Tough New Probe Developed For Nanotechnologists14 years, 6 months ago
Posted on Aug 19, 2005, 6 a.m.
By Bill Freeman
In atomic force microscopy the quality and integrity of the tip used to obtain the images or interrogate materials is paramount. A common problem is the deterioration of the tip apex as surfaces are scanned. To overcome this problem, a team of scientists from Northwestern University and Argonne National Laboratory report the microfabrication of monolithic ultra-nano-crystalline diamond cantilevers with tips exhibiting properties similar to single-crystal diamond.
EVANSTON, Ill. --- Since the invention of the atomic force microscope (AFM) in 1986 by Nobel laureate Gerd Binnig, the tool has been employed to advance the science of materials in many ways, from nanopatterning (dip-pen nanolithography) to the imaging of surfaces and nano-objects such as carbon nanotubes, DNA, proteins and cells. In all these applications, the quality and integrity of the tip used to obtain the images or interrogate materials is paramount.
A common problem in atomic force microscopy is the deterioration of the tip apex as surfaces are scanned. To overcome this problem, a team of scientists from Northwestern University and Argonne National Laboratory report the microfabrication of monolithic ultra-nano-crystalline diamond (UNCD) cantilevers with tips exhibiting properties similar to single-crystal diamond. Their results are published in the Aug. 9 issue of Small, a journal dedicated to breakthroughs in nanoscience and engineering (http://dx.doi.org/10.1002/smll.200500028).
Diamond, the hardest known material, is probably the optimal tip material for many applications. In addition to hardness, diamond is stiff, biocompatible and wear resistant. Until now, commercially available diamond AFM tips are either glued to a microcantilever (a very slow and non-scalable manufacturing approach) or made by coating a silicon tip manufactured using conventional microfabrication techniques. Chemical vapor deposition (CVD) techniques for growing thin films of synthetic diamond typically do not produce single-crystal films, in which atoms are all oriented in a regular lattice. UNCD, a material discovered at Argonne in the 1990s, is the closest diamond atomic structure in which the material is organized in very small grains (a few nanometers in size) leading to smooth surfaces easy to mold and shape by microfabrication techniques. The similarity of UNCD to single-crystal diamond and its superiority to silicon, silicon carbide and other micro- and nanoelectromechanical systems (MEMS and NEMS) materials, in the context of strength, toughness and wear performance, has been established.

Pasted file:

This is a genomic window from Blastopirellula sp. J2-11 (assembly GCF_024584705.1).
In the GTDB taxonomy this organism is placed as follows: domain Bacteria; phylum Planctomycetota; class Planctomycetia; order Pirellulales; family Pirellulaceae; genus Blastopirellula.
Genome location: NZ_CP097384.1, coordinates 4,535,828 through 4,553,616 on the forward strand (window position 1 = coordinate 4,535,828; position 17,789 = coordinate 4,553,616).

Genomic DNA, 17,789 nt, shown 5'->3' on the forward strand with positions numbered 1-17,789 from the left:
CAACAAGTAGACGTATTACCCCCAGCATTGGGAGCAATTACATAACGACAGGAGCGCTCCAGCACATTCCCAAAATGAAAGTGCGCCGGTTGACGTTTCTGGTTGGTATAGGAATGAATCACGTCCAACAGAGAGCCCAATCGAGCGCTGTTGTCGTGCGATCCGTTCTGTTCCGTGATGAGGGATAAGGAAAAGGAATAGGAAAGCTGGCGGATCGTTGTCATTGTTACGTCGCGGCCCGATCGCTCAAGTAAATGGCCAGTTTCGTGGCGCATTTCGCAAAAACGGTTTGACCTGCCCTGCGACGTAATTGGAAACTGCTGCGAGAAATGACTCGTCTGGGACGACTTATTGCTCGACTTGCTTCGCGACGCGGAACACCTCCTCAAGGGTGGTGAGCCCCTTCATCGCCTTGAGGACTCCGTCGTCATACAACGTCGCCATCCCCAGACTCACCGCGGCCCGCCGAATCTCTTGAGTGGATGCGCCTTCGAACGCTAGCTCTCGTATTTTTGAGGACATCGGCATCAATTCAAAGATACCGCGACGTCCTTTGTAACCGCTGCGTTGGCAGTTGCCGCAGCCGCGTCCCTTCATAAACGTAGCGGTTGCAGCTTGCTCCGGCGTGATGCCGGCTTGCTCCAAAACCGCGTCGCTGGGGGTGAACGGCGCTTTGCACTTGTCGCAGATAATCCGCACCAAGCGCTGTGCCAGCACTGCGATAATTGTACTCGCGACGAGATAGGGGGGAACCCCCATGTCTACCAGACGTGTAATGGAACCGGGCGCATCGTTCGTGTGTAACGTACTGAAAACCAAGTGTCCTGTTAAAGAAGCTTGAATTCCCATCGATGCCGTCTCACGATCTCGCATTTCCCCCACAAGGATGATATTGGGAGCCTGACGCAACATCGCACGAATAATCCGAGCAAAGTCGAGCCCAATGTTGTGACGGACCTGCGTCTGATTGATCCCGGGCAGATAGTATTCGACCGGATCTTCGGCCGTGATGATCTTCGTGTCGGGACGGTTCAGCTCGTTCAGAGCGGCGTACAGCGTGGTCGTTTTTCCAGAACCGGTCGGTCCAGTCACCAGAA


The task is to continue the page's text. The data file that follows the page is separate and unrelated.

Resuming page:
The standard MEMS microfabrication techniques used for the diamond tips -- an important feature of this development -- provides scalability to massively parallel arrays of probes for high throughput.
"This technology offers tremendous potential for the large-scale production of single- and two-dimensional tip arrays of doped and undoped diamond exhibiting superior wear resistance and functionality," said team leader, Horacio D. Espinosa, professor of mechanical engineering at Northwestern's McCormick School of Engineering and Applied Science. "The approach can be easily integrated with the AFM Nanofountain Probe (NFP) recently developed by our group and, in this way, achieve the merging of two unique technologies.
"The demonstrated low wear and writing capability of UNCD tips with chemical inks is very promising. Moreover, the possibility of doping the material to make it conductive is very exciting and opens a large number of opportunities for scientific discovery. We believe the processing technology will likely lead to many novel applications not only in AFM tips but also in MEMS and NEMS."
Potential products range from single UNCD AFM tips for use in commercial AFMs to massively parallel probe systems for high-throughput scanning and nanoscale manufacture. The technology can be employed for a variety of AFM scanning modes, from regular surface scanning in air or fluids to conductive AFM. It can also be employed as a nanofabrication tool. Examples include nanolithography (inorganic ink dispensing), detecting and repairing failure of micro- and nano- electronic devices, nanopatterning of biomolecules (for sequencing, synthesis and drug discovery) and scanning probe electrochemistry (scanning electrode imaging, localized electrochemical etching or deposition of materials and nanovoltametry).
Potential markets include those industries where it is pivotal to preserve the performance of the tips or that require two-dimensional arrays for high throughput in which the cost of manufacturing is such that minimum possible tip wear is paramount. Examples include the microelectronics industry (novel random-access memories based on AFM technology, such as IBM's Millipede), the semiconductor industry (photomask repair) and the chemical and biological sensor industry where high throughput and spatial resolution are important.
Northwestern is seeking a licensing partner to commercialize the microfabrication processes and methods to produce arrays of the device. A patent application has been filed by the University.
In addition to Espinosa, other authors on the Small paper are graduate student Keun-Ho Kim and research assistant professor Nicolaie A. Moldovan from Northwestern and post-doctoral fellow Xingcheng Xiao and research scientists John Carlisle and Orlando Auciello from Argonne National Laboratory (ANL). This research has been supported in part by the National Science Foundation through two initiatives: Nanoscale Interdisciplinary Research Team Award No. CMS00304472 and Nanoscale Science and Engineering Center Award No. EEC-0118025. The ANL team effort has been supported by the Department of Energy's Office of Science under Award No. W-31-109-ENG-38.